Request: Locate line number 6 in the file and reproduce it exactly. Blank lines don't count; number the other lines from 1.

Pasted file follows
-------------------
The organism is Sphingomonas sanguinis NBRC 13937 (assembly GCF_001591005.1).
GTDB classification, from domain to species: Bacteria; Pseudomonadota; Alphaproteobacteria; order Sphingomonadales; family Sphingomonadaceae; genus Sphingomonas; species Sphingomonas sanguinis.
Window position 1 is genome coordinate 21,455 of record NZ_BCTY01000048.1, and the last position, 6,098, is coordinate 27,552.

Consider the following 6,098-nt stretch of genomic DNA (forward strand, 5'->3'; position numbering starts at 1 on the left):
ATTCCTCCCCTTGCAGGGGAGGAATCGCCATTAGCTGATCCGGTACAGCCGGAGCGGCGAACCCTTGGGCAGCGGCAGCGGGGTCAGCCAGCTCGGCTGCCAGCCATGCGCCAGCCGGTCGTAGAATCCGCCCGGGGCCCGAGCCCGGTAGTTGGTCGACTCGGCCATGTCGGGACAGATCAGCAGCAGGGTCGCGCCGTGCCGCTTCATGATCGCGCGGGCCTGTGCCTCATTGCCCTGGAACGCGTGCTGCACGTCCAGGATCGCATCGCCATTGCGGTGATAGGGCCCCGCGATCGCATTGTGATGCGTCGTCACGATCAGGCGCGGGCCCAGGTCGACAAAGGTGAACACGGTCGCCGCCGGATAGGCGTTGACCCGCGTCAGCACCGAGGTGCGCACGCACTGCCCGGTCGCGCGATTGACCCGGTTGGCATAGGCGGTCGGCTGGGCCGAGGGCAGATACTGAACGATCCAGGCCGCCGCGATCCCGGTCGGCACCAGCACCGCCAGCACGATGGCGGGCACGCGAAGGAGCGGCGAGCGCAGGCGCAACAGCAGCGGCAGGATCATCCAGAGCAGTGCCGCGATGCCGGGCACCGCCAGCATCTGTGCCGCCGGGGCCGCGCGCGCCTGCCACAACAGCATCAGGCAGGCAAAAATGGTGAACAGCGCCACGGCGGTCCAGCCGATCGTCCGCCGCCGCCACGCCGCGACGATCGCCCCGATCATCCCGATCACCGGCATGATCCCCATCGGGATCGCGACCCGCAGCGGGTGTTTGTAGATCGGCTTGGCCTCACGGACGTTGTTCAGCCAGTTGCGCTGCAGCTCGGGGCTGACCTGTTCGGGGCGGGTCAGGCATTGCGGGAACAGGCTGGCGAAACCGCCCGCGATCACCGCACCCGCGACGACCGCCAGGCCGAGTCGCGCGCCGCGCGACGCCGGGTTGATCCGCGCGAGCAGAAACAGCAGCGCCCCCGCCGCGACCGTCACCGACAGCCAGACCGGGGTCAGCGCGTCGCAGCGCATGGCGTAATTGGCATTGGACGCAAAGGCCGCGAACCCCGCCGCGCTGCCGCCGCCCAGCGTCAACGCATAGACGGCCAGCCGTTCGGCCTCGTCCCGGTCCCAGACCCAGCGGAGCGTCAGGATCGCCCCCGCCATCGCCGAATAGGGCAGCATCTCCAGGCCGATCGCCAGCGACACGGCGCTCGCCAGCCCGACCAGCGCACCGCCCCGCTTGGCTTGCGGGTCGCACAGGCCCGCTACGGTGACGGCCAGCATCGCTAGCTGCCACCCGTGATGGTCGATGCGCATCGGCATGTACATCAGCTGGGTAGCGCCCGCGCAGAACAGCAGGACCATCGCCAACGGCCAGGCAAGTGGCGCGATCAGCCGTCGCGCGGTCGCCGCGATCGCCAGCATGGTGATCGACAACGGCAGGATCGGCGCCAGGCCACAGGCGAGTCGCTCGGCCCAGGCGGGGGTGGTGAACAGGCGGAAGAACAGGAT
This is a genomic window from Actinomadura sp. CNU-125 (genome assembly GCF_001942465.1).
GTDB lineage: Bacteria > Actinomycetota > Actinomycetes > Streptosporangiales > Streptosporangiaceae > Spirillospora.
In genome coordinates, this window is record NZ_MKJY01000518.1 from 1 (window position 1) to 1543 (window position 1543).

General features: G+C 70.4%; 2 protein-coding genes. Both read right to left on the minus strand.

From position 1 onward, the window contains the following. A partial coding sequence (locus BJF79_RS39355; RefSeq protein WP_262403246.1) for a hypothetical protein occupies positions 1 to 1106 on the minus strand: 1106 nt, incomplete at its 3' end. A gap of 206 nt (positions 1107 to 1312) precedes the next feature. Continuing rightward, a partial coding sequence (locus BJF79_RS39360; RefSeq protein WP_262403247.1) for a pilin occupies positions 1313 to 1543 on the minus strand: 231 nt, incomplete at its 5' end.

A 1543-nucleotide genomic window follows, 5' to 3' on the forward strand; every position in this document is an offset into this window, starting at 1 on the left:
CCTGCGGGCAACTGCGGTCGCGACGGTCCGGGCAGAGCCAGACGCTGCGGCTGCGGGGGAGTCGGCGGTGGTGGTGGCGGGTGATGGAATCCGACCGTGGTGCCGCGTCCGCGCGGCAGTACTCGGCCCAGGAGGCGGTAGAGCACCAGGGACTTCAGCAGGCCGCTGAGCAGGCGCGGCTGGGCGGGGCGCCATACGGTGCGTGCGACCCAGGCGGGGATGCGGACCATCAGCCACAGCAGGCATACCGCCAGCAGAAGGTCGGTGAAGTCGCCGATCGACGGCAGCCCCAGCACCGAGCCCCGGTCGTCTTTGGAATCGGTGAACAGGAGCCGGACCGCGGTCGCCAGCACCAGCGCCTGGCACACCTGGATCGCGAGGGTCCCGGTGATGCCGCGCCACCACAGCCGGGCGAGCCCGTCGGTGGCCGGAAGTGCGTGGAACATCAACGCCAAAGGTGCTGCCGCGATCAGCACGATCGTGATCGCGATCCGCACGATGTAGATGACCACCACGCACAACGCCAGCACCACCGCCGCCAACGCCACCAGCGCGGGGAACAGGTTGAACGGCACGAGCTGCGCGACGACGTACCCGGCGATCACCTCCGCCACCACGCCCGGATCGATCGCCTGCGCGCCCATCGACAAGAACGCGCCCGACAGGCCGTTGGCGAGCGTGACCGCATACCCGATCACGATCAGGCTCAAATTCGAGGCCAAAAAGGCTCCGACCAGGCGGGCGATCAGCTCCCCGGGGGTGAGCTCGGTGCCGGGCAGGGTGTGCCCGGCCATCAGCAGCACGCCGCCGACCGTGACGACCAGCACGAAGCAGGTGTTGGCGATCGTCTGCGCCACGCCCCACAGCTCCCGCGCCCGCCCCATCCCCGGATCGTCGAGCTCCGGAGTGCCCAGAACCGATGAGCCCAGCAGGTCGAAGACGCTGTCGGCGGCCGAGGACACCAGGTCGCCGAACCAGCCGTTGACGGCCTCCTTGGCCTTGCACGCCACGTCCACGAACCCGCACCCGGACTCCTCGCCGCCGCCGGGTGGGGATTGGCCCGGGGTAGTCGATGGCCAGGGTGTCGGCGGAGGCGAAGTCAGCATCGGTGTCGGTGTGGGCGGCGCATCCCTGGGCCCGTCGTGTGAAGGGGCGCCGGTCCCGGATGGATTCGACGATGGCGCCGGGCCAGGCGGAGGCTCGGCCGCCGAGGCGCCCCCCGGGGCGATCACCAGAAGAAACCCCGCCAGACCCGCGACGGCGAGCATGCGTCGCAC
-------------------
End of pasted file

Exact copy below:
This is a genomic window from Actinomadura sp. CNU-125 (genome assembly GCF_001942465.1).